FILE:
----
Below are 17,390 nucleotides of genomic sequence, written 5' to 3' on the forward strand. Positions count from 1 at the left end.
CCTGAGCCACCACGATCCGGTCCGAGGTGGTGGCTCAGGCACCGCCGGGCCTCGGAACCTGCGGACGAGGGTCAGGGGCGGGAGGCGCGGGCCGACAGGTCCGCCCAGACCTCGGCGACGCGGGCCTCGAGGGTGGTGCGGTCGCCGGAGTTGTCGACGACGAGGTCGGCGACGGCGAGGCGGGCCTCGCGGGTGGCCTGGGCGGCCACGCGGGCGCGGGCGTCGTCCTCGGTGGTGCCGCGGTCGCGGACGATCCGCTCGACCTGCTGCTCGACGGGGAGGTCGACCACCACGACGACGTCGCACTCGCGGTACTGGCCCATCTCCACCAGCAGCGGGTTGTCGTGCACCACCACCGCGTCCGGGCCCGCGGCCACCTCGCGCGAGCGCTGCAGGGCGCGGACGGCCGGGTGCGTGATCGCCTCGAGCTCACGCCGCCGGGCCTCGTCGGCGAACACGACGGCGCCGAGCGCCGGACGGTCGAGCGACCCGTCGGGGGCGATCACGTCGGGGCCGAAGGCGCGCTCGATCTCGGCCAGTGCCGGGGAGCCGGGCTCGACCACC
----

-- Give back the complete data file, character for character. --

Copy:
Below are 17,390 nucleotides of genomic sequence, written 5' to 3' on the forward strand. Positions count from 1 at the left end.
CCTGAGCCACCACGATCCGGTCCGAGGTGGTGGCTCAGGCACCGCCGGGCCTCGGAACCTGCGGACGAGGGTCAGGGGCGGGAGGCGCGGGCCGACAGGTCCGCCCAGACCTCGGCGACGCGGGCCTCGAGGGTGGTGCGGTCGCCGGAGTTGTCGACGACGAGGTCGGCGACGGCGAGGCGGGCCTCGCGGGTGGCCTGGGCGGCCACGCGGGCGCGGGCGTCGTCCTCGGTGGTGCCGCGGTCGCGGACGATCCGCTCGACCTGCTGCTCGACGGGGAGGTCGACCACCACGACGACGTCGCACTCGCGGTACTGGCCCATCTCCACCAGCAGCGGGTTGTCGTGCACCACCACCGCGTCCGGGCCCGCGGCCACCTCGCGCGAGCGCTGCAGGGCGCGGACGGCCGGGTGCGTGATCGCCTCGAGCTCACGCCGCCGGGCCTCGTCGGCGAACACGACGGCGCCGAGCGCCGGACGGTCGAGCGACCCGTCGGGGGCGATCACGTCGGGGCCGAAGGCGCGCTCGATCTCGGCCAGTGCCGGGGAGCCGGGCTCGACCACC